Having once captured 51 percent of the North American smartphone market in 2009, BlackBerry is a pioneer in the mobile industry, and it is now taking that vast experience to help accelerate small businesses.
While BlackBerry is getting back to its roots in the hardware department, with the recent release of the BlackBerry KEY2 LE mobile phone, at the same time the Waterloo, Ontario-based firm is branching into new collaborations that help small and medium sized enterprises (SMEs) grow their businesses.
Announcing last week that it would partner with L-SPARK, Canada’s largest Software-as-a-Service (SaaS) accelerator, BlackBerry will focus its decades of experience and knowledge towards helping to accelerate Canadian startups.
“Partnering with BlackBerry to accelerate the growth of high-potential Canadian SMEs is the most effective way to grow the next great, global, technology company,” said Leo Lax, executive managing director at L-SPARK.
“But more importantly, it is a great way to elevate the entire Canadian technology community to reach and thrive within the global marketplace,” he added.
As part of the program, BlackBerry will help participating companies research and develop product prototypes in areas such as robotics, device security, sensor fusion (e.g. lidar, radar, cameras and GPS), functional safety, analytics, medical devices and autonomous vehicles.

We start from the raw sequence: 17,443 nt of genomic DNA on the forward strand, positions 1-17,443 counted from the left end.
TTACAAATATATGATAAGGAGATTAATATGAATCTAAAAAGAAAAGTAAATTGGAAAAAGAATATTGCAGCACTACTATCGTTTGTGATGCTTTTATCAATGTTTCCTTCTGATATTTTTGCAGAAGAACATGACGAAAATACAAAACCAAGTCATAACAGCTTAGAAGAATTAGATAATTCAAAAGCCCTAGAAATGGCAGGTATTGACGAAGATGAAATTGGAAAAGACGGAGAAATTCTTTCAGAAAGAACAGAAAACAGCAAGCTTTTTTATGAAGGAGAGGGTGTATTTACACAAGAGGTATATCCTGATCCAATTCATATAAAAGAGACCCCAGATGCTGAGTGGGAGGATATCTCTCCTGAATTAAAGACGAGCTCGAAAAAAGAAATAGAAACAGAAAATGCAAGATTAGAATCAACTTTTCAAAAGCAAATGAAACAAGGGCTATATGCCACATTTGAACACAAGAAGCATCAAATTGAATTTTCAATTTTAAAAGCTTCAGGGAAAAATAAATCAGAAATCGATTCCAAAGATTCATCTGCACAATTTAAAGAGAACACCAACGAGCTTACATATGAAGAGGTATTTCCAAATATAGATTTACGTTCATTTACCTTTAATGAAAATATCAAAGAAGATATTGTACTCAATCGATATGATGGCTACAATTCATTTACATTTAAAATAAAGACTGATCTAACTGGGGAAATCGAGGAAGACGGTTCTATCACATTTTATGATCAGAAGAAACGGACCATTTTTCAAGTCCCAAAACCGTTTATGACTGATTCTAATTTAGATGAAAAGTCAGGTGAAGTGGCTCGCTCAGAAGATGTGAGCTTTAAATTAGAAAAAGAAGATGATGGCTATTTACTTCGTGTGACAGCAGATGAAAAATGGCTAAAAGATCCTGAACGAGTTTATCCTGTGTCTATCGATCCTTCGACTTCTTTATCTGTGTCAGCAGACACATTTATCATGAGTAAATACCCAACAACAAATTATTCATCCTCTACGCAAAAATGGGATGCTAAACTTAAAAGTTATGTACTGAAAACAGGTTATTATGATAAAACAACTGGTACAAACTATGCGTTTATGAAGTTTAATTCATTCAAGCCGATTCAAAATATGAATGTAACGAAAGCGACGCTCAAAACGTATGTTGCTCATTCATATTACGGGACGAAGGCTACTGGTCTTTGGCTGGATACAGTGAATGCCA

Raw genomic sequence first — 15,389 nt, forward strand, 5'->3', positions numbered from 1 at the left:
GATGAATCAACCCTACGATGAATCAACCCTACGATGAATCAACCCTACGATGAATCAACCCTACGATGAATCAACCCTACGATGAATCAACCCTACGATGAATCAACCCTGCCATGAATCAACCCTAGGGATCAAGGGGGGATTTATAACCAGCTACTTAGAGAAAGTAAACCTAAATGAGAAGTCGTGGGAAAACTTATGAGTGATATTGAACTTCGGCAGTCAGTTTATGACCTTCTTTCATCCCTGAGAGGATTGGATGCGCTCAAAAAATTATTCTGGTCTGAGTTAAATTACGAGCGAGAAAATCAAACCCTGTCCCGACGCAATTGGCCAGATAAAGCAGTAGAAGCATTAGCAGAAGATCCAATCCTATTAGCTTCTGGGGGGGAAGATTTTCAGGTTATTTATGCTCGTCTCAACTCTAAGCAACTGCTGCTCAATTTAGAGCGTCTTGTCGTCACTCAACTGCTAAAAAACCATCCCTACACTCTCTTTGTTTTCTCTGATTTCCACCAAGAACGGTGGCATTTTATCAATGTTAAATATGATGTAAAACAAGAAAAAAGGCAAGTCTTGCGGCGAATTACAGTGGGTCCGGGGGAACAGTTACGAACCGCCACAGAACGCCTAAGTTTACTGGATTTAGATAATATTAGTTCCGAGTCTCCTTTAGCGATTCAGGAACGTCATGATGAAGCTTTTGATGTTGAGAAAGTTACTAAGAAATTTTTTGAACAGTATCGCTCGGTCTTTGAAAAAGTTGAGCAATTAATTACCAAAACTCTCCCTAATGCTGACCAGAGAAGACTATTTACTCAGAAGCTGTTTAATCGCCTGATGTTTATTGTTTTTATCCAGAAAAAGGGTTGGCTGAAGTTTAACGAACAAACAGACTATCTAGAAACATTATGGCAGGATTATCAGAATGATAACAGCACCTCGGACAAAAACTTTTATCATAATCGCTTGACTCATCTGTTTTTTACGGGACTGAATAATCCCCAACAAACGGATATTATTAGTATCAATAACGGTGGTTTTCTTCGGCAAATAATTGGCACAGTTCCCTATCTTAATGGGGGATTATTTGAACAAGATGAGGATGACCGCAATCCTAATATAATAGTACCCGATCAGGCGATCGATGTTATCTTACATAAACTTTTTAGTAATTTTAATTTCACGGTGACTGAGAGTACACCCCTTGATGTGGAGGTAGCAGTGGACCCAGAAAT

The accelerator program will select six companies to join an intensive, six-month program, which will provide one-on-one training aimed to grow and scale each company according to its individual needs, as well as developing new products to bring to the market.
“BlackBerry is proud to play an integral role in the growth of Canada’s innovation economy,” said Grant Courville, VP, Product Management and Strategy, BlackBerry QNX, BlackBerry.
“The new accelerator program is a great opportunity for us to better interact and collaborate with Canadian software companies and help bring to market innovative products that will shape the way we’ll live, work and play in the future,” he added.
This optimism for the company’s future is a sign of greater things to come, a world away from what we might have expected a number of years ago when BlackBerry’s mobile sales were on the decline.
BlackBerry is very much the “black” sheep of the mobile world, but over the past 35 years, BlackBerry QNX software has become a big part of everyday life, even if you may not know it. According to its website, “people encounter QNX-controlled systems whenever they drive, shop, watch TV, use the Internet, or even turn on a light.” BlackBerry technology appears in life-critical systems such as air traffic control systems, surgical equipment, and nuclear power plants as well as multimedia like in-dash radios and infotainment systems.
The move to partner with L-SPARK is a positive one to spur startup growth in Canada, but also a calculated one for BlackBerry, as it helps encourage Canada’s next crop of successful startup companies to be closely linked with the mobile and software giant.